When you include the American Institute for Cancer Research in your estate plans, you make a major difference in the fight against cancer.

Corporate Champions who partner with the American Institute for Cancer Research stand at the forefront of the fight against cancer

The Continuous Update Project (CUP) is an ongoing program that analyzes global research on how diet, nutrition and physical activity affect cancer risk and survival.

A major milestone in cancer research, the Third Expert Report analyzes and synthesizes the evidence gathered in CUP reports and serves as a vital resource for anyone interested in preventing cancer.

Whether you are a healthcare provider, a researcher, or just someone who wants to learn more about cancer prevention, we’re here to help.

AICR has pushed research to new heights, and has helped thousands of communities better understand the intersection of lifestyle, nutrition, and cancer.

Read real-life accounts of how AICR is changing lives through cancer prevention and survivorship.

We bring a detailed policy framework to our advocacy efforts, and provide lawmakers with the scientific evidence they need to achieve our objectives.

AICR champions research that increases understanding of the relationship between nutrition, lifestyle, and cancer.

AICR’s resources can help you navigate questions about nutrition and lifestyle, and empower you to advocate for your health.

AICR is committed to putting what we know about cancer prevention into action. To help you live healthier, we’ve taken the latest research and made 10 Cancer Prevention Recommendations.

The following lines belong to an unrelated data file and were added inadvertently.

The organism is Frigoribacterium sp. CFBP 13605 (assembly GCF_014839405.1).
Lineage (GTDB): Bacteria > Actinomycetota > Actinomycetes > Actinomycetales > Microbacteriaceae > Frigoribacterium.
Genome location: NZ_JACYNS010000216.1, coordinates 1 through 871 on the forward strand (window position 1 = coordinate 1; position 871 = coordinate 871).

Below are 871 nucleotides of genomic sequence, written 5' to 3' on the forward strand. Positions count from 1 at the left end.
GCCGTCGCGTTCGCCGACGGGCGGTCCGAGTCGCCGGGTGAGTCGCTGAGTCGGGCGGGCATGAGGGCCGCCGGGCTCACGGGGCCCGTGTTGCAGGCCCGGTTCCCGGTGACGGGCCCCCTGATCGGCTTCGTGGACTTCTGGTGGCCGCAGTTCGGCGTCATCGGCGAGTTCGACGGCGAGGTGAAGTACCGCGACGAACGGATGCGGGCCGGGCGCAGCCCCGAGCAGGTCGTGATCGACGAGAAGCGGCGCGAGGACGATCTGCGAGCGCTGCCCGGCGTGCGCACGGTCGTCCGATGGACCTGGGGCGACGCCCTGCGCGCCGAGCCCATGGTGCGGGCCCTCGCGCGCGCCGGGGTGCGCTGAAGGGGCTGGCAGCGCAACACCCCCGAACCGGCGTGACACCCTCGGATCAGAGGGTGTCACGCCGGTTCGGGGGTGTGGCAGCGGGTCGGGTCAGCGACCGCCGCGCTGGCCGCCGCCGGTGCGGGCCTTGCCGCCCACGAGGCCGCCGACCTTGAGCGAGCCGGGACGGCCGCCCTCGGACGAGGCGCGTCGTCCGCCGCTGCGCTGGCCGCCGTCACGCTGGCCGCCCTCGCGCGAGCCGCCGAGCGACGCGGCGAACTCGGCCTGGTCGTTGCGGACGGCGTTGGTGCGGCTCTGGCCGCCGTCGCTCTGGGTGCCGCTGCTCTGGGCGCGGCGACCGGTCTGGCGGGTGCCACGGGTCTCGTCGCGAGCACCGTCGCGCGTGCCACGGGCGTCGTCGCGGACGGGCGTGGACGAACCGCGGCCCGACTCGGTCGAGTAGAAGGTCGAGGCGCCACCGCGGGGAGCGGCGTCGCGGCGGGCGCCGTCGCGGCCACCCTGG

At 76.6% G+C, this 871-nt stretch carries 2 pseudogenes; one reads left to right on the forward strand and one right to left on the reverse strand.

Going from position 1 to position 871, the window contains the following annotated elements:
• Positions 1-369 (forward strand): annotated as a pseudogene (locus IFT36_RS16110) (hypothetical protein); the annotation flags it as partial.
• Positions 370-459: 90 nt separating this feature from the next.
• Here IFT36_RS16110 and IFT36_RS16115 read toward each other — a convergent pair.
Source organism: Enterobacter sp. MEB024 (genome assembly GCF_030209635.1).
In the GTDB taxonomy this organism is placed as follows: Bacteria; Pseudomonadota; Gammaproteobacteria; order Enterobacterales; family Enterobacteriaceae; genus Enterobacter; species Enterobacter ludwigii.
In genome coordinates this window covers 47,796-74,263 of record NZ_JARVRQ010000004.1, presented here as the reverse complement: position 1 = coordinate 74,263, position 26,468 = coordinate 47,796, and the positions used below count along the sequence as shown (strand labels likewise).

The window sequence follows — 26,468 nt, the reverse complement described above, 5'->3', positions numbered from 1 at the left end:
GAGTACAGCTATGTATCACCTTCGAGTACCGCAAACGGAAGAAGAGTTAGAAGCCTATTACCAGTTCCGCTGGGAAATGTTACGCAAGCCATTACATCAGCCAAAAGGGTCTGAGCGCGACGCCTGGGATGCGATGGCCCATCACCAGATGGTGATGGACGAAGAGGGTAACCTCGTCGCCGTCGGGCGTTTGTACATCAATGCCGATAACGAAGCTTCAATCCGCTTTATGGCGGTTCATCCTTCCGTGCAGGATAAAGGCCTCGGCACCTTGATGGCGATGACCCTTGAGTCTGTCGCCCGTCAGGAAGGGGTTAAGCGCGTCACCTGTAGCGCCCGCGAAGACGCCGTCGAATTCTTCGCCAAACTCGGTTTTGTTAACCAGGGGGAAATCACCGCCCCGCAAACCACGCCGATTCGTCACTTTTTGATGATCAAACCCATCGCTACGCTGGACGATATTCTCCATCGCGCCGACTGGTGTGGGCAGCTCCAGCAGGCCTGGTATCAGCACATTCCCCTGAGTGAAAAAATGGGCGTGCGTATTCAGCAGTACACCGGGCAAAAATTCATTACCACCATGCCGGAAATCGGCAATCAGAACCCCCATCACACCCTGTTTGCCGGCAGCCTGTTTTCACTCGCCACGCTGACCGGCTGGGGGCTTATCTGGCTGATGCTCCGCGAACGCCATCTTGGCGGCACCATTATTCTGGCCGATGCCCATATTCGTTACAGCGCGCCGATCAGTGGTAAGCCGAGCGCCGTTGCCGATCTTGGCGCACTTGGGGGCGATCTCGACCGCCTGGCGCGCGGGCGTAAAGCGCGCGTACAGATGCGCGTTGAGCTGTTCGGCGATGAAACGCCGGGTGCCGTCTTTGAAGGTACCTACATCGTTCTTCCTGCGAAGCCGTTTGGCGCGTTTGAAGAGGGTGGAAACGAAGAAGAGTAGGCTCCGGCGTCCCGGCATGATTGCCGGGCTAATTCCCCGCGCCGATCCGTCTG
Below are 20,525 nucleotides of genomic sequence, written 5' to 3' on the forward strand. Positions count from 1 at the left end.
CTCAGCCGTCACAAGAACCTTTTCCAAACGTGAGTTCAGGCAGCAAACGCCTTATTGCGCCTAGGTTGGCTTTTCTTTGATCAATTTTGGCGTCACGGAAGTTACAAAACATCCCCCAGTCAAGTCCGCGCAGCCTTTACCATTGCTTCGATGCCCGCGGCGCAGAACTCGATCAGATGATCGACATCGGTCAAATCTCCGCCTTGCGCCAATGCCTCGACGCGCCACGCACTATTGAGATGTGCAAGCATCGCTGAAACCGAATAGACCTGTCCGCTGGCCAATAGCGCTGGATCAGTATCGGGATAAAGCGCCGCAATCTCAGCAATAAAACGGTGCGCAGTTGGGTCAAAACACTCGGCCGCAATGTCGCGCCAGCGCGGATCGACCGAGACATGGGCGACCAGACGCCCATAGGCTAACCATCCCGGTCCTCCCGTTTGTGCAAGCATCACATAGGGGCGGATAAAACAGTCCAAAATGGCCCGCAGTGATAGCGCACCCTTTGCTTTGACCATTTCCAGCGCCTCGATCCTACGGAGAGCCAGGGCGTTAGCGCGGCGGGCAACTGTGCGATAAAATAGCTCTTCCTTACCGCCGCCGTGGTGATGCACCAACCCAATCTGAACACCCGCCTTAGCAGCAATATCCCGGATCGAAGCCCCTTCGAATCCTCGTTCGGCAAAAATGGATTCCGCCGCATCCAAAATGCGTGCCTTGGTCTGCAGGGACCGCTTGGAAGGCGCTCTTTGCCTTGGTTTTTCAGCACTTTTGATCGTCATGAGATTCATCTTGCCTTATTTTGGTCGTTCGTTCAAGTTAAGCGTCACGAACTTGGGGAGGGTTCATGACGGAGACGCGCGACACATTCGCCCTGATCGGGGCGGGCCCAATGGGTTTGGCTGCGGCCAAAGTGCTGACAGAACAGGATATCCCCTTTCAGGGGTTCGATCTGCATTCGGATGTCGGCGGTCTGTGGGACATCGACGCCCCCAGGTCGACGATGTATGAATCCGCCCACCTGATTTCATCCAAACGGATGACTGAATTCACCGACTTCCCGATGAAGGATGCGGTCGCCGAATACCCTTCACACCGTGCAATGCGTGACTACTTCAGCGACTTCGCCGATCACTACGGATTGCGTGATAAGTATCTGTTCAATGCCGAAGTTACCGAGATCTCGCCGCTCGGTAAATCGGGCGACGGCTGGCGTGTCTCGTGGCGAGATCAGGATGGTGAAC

May 18, 2015 | 2 minute read

HealthTalk: What is the recommended amount of fish I should be eating? Does it all have to be salmon for the omega-3 fatty acids?

Q: What is the recommended amount of fish I should be eating? Does it all have to be salmon for the omega-3 fatty acids?

, HealthTalk: What is the recommended amount of fish I should be eating? Does it all have to be salmon for the omega-3 fatty acids?

A: Eight ounces of fish and seafood per week (for example, two four-ounce servings) is enough to provide an average of about 250 milligrams (mg) of heart-healthy EPA plus DHA (the major omega-3 fatty acids from seafood). This amount of fish with omega 3s is enough to reduce heart attacks and deaths from heart disease. That’s aiming for one serving a week from choices high in omega-3s.

One fish high in omega 3s is salmon (fresh, frozen or canned). However, world supply of wild salmon is not enough to support major increases in consumption.  Other choices that are eco-friendly and high in omega-3 fat include Atlantic mackerel; sablefish (also called “black cod”); Arctic char; sardines; herring; mussels; oysters; most barramundi, lake or rainbow trout; and U.S. or Canadian white (albacore) tuna. More information about making choices that support both health and the environment is provided by the Monterey Bay Aquarium and Seafood Health Facts, an initiative developed jointly by several major universities.

Low-fat choices like cod, haddock and catfish are excellent sources of protein, selenium and other nutrients, but if you eat only seafood choices like these, you are unlikely to reach the recommended target of EPA plus DHA fat.

If your physician advises that you should be consuming higher amounts – 500 mg or more – of omega 3s, then focus choices on the high omega-3 fish, increase amount of fish, or discuss adding supplemental EPA + DHA.

Here is a Chowder recipe that features cod or tilapia, but can easily lend itse;f to any of the previously mentioned fish options.

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